Five hundred noncombat soldiers will be assigned to help farmers each day, to help meet a shortfall of workers, the Ministry of Agriculture announced on Tuesday.
“Agricultural work is a pillar of the spirit of Zionism and is rooted in the State of Israel. Special thanks to the IDF Education Corps, without whose assistance the initiative would not have come to fruition,” said Oren Lavi, director-general of the ministry.
Before Oct. 7, Israel had 29,900 foreigners working in agriculture, mostly from Thailand. Farmers also employed 10,000-20,000 Palestinian laborers depending on the season. These workers planted and picked crops and carried out routine work in fields, orchards and greenhouses around the country.
But in the wake of the war, the ministry said 10,000 foreign workers have returned to their home countries, and Palestinian areas are under a security closure. Israelis who might have filled the labor gap have been called up for reserve military service.
This has led to a shortfall of 30,000 workers, “the greatest manpower crisis” Israeli agriculture has experienced since the country’s founding, the ministry said.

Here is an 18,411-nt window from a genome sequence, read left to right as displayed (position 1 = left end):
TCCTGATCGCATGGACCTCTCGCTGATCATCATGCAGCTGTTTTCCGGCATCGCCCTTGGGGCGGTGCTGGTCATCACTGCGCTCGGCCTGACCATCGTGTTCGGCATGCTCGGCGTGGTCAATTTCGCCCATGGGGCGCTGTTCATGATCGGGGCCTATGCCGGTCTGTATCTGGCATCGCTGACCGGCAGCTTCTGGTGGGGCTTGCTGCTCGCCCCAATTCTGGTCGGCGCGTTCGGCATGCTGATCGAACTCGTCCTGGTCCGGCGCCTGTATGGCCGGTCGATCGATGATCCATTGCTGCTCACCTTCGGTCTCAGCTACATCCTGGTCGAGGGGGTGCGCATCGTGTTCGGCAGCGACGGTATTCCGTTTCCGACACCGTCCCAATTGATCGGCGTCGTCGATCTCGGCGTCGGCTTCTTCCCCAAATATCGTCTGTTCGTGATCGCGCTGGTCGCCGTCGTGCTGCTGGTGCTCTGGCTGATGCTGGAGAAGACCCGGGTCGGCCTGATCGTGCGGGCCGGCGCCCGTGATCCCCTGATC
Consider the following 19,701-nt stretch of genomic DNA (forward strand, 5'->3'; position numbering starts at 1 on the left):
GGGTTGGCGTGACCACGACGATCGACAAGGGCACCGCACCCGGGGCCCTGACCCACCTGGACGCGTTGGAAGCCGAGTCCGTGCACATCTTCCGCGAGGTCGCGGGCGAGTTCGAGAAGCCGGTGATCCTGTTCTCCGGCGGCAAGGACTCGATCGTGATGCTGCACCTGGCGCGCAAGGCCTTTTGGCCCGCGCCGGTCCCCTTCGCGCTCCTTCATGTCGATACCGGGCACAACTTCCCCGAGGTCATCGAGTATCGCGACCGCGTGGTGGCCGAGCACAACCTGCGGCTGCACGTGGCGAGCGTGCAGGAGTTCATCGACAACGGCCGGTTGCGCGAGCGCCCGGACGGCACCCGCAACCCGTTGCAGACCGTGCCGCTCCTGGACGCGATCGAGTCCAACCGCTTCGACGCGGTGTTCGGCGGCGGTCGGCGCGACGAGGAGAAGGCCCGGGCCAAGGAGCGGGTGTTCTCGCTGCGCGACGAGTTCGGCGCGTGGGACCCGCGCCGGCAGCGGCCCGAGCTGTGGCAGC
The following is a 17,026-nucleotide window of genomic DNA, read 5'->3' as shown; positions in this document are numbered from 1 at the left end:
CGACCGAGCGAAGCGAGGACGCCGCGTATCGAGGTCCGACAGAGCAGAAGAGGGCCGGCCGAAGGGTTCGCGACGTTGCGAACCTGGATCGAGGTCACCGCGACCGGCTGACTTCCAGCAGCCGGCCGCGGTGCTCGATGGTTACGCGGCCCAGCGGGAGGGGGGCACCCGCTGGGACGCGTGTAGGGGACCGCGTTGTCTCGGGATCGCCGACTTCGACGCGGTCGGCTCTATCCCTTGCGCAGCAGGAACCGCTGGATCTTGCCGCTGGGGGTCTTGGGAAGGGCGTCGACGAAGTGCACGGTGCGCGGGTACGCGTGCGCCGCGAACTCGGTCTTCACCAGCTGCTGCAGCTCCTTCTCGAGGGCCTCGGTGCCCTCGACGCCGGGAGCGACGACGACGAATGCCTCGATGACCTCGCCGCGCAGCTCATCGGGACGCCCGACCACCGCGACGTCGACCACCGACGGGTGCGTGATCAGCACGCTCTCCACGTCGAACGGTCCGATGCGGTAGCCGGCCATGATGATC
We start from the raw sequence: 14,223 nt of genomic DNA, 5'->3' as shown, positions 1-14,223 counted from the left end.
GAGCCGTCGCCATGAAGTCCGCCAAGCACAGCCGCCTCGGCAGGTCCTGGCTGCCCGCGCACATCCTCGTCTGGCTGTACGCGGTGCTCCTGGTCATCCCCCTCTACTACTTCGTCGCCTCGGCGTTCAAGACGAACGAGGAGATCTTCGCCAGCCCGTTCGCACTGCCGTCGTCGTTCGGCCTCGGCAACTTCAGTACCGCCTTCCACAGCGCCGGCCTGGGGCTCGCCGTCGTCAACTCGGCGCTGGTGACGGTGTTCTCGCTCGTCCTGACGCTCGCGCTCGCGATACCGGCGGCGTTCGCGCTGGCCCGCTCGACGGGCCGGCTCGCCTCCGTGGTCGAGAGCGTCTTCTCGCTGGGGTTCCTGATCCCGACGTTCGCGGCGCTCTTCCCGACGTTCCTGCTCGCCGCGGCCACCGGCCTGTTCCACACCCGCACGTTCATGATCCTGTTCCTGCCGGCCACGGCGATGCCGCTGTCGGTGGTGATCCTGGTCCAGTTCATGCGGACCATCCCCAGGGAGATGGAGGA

According to the arrangement with the IDF, noncombat soldiers, who are not working on routine security operations, will be connected to farmers in the southern and central areas for sufficient time for the soldiers to become proficient in the agricultural work.
The ministry is exploring ways to expand the pool of volunteers, including from programs such as National Service, pre-military preparatory schools and yeshivas.
The government recently approved the entry of 5,000 foreign agricultural workers and began offering incentives of thousands of shekels per month to draw Israelis to the sector.
Meanwhile, a survey released on Thursday found that farmers across Israel are facing decreasing produce and revenue. Due to security concerns, farmers near the Gaza and Lebanese borders cannot even reach many of their fields and orchards.
When asked to estimate their expected losses, farmers on average predicted a 35% drop in both production and revenue. The area facing the Gaza Strip is regarded as Israel’s breadbasket and farmers there project an average 70% loss of produce and income.